Princeton’s six residential colleges are the heart of the University's closely knit residential community. The colleges offer academic support, social and other extracurricular activities, and opportunities to enjoy the company of other students in dining halls such as Wilson College's Wilcox Hall (above) -- all intended to enhance the Princeton undergraduate experience.
Video stills by Evelyn Tu and Nick Barberio
Video feature: 'Welcome to Princeton's residential colleges'
Posted April 11, 2011; 12:45 p.m.
One of Princeton’s most distinctive characteristics is its closely knit residential community, which is organized around six residential colleges. Each college is headed by a faculty master who works with his or her staff to build supportive communities and to devise programs and activities to extend education beyond the classroom.
This video introduction takes a tour through each of the six dining halls, where students, college masters and staff members describe the importance of life in Princeton's residential colleges. In addition to stopping by the dining halls during regular meals, the video features special events such as Vegetarian Night at Forbes College and some of the Master Chef dinners.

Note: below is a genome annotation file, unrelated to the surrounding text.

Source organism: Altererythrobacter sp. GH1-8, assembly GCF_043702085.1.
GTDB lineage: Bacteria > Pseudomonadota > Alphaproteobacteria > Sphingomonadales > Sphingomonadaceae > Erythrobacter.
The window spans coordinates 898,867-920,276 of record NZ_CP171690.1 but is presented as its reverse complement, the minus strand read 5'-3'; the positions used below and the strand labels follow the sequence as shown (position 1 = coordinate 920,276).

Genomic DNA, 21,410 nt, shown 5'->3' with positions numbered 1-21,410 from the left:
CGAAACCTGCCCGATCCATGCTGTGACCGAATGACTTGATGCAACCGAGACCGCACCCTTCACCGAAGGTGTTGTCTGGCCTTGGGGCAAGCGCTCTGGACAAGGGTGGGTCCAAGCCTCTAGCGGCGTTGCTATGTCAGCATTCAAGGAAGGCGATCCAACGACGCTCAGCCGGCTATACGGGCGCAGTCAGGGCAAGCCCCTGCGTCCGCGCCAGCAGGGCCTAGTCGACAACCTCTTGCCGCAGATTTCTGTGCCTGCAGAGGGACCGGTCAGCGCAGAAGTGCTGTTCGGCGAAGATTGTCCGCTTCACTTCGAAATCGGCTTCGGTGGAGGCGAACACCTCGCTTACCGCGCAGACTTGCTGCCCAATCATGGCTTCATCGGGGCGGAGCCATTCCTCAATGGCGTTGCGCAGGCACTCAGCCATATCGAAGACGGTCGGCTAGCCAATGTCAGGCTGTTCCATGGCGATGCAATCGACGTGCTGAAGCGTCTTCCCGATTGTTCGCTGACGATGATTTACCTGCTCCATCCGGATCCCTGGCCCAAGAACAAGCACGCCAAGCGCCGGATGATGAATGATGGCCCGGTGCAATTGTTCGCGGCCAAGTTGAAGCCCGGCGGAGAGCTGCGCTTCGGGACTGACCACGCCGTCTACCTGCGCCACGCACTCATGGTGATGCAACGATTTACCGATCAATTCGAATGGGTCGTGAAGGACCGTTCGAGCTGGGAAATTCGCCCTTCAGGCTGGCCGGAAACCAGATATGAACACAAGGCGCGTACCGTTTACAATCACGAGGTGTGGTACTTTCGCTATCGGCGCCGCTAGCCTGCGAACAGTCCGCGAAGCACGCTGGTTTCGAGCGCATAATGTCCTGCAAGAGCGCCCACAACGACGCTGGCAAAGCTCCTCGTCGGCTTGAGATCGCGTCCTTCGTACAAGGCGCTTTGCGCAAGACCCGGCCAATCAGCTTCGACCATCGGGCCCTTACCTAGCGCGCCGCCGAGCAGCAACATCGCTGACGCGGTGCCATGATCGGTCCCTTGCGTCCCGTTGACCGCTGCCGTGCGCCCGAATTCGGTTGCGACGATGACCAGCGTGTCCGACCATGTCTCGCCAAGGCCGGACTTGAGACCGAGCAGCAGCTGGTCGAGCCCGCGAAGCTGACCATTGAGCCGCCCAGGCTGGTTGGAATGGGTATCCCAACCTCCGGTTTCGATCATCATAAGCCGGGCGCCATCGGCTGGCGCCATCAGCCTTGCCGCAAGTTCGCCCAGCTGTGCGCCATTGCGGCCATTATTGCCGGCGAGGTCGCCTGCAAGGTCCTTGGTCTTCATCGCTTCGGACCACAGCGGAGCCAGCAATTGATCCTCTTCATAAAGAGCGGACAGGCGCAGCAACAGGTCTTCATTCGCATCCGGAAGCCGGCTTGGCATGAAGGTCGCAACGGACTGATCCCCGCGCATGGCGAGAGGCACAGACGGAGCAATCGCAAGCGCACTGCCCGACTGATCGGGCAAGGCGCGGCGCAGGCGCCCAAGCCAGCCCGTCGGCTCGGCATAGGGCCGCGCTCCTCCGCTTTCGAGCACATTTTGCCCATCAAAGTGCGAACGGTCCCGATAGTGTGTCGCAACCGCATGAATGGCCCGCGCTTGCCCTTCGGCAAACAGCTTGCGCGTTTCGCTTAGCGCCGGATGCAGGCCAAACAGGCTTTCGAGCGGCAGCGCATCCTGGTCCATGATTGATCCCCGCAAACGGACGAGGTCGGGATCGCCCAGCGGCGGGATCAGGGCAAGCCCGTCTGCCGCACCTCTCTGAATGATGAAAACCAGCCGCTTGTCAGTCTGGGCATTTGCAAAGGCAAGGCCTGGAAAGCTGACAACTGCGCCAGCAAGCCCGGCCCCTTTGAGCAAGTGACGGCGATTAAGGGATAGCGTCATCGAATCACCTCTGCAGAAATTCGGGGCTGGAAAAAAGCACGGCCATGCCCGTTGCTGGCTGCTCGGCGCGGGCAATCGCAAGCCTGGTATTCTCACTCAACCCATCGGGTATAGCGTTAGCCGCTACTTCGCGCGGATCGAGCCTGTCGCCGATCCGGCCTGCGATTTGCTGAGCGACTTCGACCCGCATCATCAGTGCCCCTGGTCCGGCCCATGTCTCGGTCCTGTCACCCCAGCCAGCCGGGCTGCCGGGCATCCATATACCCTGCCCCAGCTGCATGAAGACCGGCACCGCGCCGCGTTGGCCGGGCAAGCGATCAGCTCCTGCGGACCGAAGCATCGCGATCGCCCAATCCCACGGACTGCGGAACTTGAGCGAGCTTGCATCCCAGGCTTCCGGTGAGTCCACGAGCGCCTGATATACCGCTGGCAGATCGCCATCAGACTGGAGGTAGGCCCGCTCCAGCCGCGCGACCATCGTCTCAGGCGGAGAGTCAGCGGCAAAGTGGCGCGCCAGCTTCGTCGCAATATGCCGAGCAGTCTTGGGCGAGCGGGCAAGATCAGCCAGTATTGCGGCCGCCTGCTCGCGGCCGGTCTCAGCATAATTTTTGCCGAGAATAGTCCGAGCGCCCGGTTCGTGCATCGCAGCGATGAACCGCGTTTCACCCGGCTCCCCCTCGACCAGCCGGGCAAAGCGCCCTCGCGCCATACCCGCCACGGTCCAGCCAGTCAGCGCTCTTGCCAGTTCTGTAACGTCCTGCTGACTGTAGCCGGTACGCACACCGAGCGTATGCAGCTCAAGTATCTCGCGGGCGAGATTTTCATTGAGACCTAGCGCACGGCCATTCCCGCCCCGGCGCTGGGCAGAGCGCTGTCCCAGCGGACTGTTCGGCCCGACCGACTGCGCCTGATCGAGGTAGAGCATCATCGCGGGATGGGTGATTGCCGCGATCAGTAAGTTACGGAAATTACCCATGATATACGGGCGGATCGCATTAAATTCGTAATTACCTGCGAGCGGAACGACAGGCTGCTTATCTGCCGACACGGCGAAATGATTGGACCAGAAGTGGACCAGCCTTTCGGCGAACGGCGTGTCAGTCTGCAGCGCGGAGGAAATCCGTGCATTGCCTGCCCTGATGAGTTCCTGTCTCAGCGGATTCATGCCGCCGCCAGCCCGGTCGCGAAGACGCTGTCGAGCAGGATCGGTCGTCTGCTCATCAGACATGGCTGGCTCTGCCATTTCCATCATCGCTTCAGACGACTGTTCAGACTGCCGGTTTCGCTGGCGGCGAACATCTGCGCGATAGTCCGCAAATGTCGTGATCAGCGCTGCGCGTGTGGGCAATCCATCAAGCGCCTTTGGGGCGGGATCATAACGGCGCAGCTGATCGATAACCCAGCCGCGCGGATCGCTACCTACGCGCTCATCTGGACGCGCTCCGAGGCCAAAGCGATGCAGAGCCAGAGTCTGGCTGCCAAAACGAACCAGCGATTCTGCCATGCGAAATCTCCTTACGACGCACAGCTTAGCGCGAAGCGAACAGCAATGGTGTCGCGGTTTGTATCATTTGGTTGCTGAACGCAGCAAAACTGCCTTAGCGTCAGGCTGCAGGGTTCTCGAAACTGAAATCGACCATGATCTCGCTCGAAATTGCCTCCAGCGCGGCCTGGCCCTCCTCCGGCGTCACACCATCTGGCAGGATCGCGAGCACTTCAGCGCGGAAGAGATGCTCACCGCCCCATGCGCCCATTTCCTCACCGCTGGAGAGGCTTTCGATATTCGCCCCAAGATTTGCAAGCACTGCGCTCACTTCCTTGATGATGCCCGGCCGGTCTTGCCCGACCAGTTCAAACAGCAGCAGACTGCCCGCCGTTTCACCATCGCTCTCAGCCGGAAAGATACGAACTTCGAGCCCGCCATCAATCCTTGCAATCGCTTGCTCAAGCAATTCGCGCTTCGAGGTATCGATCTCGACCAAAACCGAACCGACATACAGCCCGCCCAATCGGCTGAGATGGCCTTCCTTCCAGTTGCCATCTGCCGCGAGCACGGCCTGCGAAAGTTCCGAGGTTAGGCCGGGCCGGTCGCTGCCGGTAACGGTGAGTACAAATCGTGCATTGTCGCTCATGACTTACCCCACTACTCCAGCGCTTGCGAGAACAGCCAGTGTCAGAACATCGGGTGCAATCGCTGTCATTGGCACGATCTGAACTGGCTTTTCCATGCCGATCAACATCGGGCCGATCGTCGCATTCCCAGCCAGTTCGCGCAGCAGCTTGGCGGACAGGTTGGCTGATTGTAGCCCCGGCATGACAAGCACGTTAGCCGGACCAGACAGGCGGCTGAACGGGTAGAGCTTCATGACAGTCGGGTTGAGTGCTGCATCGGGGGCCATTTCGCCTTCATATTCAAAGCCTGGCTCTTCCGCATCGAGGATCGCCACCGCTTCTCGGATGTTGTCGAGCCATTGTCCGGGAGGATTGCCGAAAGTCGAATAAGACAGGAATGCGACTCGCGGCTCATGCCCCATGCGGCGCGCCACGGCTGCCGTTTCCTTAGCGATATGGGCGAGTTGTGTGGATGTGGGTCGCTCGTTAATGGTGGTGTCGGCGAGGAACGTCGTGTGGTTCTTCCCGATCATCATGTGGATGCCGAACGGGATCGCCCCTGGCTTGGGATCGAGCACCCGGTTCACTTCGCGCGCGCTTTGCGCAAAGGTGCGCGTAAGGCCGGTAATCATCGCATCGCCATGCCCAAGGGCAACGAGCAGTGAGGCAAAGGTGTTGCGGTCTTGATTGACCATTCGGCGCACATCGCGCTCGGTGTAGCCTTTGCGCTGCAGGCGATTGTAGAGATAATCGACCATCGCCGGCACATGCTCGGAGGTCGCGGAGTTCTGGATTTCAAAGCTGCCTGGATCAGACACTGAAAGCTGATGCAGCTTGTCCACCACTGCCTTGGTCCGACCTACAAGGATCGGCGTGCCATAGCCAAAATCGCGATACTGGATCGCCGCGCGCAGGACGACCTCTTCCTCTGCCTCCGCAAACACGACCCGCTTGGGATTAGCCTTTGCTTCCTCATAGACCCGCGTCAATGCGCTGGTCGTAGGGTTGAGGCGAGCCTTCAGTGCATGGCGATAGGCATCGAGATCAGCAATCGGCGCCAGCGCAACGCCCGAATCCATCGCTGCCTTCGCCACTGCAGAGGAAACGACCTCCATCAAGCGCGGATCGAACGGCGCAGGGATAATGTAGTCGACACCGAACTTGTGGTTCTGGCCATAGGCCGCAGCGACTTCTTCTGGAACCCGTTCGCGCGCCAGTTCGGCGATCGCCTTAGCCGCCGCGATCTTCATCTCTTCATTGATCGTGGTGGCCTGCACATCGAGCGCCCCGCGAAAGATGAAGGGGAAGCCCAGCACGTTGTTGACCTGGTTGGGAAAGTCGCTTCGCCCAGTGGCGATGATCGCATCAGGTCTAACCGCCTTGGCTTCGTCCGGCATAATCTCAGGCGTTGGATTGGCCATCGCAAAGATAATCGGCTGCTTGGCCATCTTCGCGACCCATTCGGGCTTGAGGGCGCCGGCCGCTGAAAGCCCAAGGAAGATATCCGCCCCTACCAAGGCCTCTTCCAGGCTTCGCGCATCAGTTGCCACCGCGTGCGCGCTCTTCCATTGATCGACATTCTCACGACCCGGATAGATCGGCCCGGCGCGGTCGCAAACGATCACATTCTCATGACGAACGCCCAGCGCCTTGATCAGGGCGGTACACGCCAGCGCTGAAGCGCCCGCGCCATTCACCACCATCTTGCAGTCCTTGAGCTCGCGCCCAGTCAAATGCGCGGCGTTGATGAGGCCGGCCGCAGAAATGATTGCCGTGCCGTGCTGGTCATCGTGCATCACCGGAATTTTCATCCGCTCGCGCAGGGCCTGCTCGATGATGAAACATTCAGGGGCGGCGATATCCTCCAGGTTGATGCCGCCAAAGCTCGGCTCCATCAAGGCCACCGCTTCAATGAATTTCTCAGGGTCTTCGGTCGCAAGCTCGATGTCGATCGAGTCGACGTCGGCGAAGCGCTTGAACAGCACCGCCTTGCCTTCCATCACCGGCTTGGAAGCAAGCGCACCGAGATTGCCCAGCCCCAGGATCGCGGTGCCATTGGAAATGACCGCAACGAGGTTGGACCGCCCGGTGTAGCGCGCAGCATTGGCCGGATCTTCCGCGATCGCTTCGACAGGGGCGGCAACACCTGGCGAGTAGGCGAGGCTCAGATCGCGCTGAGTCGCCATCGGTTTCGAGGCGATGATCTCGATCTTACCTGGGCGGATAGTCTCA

All freshmen and sophomores live in the colleges, along with some juniors and seniors, and graduate students. The residential experience is central to Princeton’s educational program, as some courses and much academic advising are based in the residential colleges. The colleges also offer an array of social activities and other extracurricular programs that enhance the undergraduate experience and provide students with opportunities for personal growth.
On-campus housing is guaranteed for all four years, and nearly all undergraduates live on campus. As students progress in their time at Princeton, they may choose from various options for living and dining.